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Ticketmaster's TicketWeb among portals selling access to cancelled concert dates

TORONTO — Live concerts are cancelled in most parts of the country for the foreseeable future, yet Ticketmaster and other Canadian ticket portals have continued to sell access to upcoming events that aren't happening.
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TORONTO — Live concerts are cancelled in most parts of the country for the foreseeable future, yet Ticketmaster and other Canadian ticket portals have continued to sell access to upcoming events that aren't happening.

Several dozen concerts, including a DJ set with Andrew Rayel originally slated for Friday at Toronto's Toybox Nightclub, were still available on Ticketweb, a portal owned by Ticketmaster, until after the company was contacted by The Canadian Press on Wednesday.

And concerts once booked throughout May at the PNE Forum in Vancouver were listed by non-profit retailer Ticketleader until the company responded to inquiries on why they were still up for sale.

Those PNE shows, which included a Kaytranada concert previously scheduled for May 9, have now been marked "postponed" by Ticketleader until an undetermined new date.

The lack of action by ticketsellers illustrates a divide between provincial bans of large public gatherings and how the concert industry is handing the fallout of COVID-19.

Several other events organized by Live Nation continued to be available for purchase on Ticketweb until Wednesday afternoon, including a May 2 concert with New York-based singer Margaret Glaspy at a Vancouver venue, and a May 10 date in Toronto with French electronic act Hyphen Hyphen.

Other dates, including a Vancouver performance by Ivan & Alyosha on May 9 that was postponed by the artists weeks ago, disappeared from Ticketweb on Wednesday.

A Toronto stop on a cancelled tour for Australian singer-songwriter Matt Corby and pianist Lang Lang were still listed on reseller site Stubhub as of Thursday.

Ticketmaster representatives provided a statement on behalf of its Ticketweb portal saying it operates a self-service platform for small clubs and independent promoters, who were among the small businesses affected by COVID-19 shutdowns.

"Given the complexities of rescheduling event dates with resource-constrained staff and evolving information, these event organizers have needed more time to delist their events as they work tirelessly to make decisions that will ultimately affect their individual livelihoods," the company said.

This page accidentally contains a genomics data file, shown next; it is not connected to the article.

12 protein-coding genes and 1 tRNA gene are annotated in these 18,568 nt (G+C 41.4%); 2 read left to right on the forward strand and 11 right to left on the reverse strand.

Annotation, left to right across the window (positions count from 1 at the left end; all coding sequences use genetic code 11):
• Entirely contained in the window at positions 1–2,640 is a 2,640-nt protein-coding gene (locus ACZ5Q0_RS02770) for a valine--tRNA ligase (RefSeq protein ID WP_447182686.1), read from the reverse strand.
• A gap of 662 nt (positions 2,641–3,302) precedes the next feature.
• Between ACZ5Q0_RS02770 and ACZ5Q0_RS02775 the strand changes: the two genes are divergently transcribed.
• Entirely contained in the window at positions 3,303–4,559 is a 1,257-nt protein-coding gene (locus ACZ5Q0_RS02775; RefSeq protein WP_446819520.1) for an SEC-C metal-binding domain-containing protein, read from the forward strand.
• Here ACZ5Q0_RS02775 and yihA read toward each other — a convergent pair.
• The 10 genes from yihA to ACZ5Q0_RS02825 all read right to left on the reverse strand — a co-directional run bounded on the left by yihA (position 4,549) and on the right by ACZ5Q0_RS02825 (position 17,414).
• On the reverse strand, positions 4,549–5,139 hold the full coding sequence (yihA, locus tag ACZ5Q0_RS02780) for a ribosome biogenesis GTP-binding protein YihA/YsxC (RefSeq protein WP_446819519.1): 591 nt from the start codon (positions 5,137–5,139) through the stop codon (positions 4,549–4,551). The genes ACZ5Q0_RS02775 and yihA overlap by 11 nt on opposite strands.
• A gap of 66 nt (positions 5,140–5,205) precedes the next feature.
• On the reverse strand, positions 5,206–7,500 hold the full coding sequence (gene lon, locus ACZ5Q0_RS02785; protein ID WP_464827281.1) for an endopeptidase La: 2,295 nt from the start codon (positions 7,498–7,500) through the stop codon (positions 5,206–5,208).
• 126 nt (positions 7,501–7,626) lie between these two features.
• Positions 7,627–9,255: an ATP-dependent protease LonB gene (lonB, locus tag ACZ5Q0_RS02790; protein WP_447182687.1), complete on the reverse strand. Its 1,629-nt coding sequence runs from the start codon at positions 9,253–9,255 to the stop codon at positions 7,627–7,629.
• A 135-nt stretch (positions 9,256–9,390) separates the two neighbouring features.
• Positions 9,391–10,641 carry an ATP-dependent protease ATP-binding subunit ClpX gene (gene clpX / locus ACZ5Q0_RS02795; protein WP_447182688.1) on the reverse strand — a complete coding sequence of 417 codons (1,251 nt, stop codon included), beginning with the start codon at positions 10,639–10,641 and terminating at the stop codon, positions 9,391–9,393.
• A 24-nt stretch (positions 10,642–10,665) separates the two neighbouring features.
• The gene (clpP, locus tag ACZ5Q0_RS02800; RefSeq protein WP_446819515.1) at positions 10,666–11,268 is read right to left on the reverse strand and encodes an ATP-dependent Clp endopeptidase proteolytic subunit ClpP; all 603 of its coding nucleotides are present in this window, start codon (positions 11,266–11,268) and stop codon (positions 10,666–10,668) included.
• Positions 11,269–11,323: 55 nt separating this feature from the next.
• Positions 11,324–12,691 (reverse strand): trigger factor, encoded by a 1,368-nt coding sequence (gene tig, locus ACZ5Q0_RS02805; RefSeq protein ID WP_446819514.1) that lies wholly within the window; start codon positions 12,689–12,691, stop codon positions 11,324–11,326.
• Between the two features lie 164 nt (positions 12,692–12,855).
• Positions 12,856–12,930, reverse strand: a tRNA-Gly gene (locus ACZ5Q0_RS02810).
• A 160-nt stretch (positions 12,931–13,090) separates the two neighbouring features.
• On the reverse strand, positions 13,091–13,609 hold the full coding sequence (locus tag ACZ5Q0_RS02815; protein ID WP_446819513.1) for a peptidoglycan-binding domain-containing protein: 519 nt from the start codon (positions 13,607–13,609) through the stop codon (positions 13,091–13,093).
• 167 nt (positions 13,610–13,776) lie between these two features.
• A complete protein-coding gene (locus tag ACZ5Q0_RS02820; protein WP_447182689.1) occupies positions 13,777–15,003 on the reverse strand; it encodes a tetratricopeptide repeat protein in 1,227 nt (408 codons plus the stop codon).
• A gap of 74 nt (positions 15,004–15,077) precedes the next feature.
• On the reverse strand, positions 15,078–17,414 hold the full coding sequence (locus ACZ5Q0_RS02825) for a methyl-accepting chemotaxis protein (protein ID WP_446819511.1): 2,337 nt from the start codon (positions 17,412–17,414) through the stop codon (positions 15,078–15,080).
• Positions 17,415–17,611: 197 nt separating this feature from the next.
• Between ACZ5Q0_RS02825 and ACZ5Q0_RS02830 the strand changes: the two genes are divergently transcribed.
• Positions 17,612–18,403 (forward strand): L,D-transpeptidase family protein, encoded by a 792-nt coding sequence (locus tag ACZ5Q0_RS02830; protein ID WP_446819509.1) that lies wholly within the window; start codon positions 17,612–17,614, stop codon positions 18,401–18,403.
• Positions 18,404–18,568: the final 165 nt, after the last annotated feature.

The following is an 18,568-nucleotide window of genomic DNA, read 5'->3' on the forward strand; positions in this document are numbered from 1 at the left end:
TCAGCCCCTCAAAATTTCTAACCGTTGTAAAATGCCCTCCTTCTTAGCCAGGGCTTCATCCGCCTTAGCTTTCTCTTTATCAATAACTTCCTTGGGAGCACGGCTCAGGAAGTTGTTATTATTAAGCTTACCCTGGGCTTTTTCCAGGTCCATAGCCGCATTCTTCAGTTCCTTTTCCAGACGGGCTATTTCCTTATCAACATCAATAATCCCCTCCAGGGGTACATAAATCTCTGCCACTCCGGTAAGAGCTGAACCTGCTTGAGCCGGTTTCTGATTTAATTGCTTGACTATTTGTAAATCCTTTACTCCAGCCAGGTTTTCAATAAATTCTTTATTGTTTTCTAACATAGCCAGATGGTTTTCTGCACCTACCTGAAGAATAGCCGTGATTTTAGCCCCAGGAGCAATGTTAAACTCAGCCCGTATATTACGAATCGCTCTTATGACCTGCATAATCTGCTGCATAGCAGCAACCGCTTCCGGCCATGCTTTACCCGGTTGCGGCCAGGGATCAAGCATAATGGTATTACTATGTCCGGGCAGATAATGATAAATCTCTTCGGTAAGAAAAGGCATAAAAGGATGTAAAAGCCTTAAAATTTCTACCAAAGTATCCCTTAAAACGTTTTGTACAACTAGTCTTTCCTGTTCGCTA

Ticketmaster has already faced backlash for how its handled customers affected by COVID-19 cancellations.

The company was widely criticized for its decision to alter its refund policy in the early days of the pandemic, allowing it to decline refunds. After pressure from political leaders, and a reported class action lawsuit filed in the U.S. by a Rage Against the Machine fan, Ticketmaster revised its stance by outlining plans to launch a refund program May 1 "on a rolling basis, for all events impacted by COVID-19."

The program, which it's calling "Rock When You're Ready," will offer "concert cash credits" of up to 150 per cent of the face value for future ticket purchases, or ticketholders can choose to donate their tickets to a health-care worker through a Live Nation initiative. Refunds will be issued within 30 days after a concert's cancellation, or a new date has been announced, Ticketmaster said in a statement.

The problems surrounding COVID-19 are the latest in a lengthy list of consumer complaints against the ticket giant, which faced widespread scrutiny in Canada four years ago when tickets to The Tragically Hip's final shows were snapped up by ticket bots and reappeared on reseller sites with a massive markup.

Pascal Courty, a professor of economics at University of Victoria, has studied the live events and tickets resale industry, and calls the latest moves "profiteering" in a pandemic.

"There are general laws to say that you cannot do deceptive practices where you know that you're offering consumers a contract that you cannot deliver," he said.

"Ticketmaster is creating a huge mess because once the event is cancelled, knowing how much you're going to give back to these people, it's going to be difficult."

However, all of the concerts won't be cancelled outright, and ticketsellers who are buying tickets now will likely be able to use them whenever their show does materialize.

Shelley Frost, who oversees Ticketleader as the president of Pacific National Exhibition, said the company is working with concert promoters to reschedule dates, including the Kaytranada show. She said that's why Ticketleader continued to make the events available to purchase, even though there was no certainty when — or if — they would go forward.

The British Columbia government has prohibited gatherings of more than 50 people in one place until at least the end of May.

"Promoters have requested that people are still allowed to buy tickets for the show, regardless of what the date is," Frost said shortly before Ticketleader updated its website to note the May 9 postponement.

"What we've said in the meantime... is that we're going to take the ability to continue purchasing tickets down, at least through May 30."

Frost said Ticketleader would honour refunds if ticketholders made the request.

"There is absolutely no intent to try and hold money unnecessarily."

This report by The Canadian Press was first published April 22, 2020.

Follow @dfriend on Twitter.

David Friend, The Canadian Press




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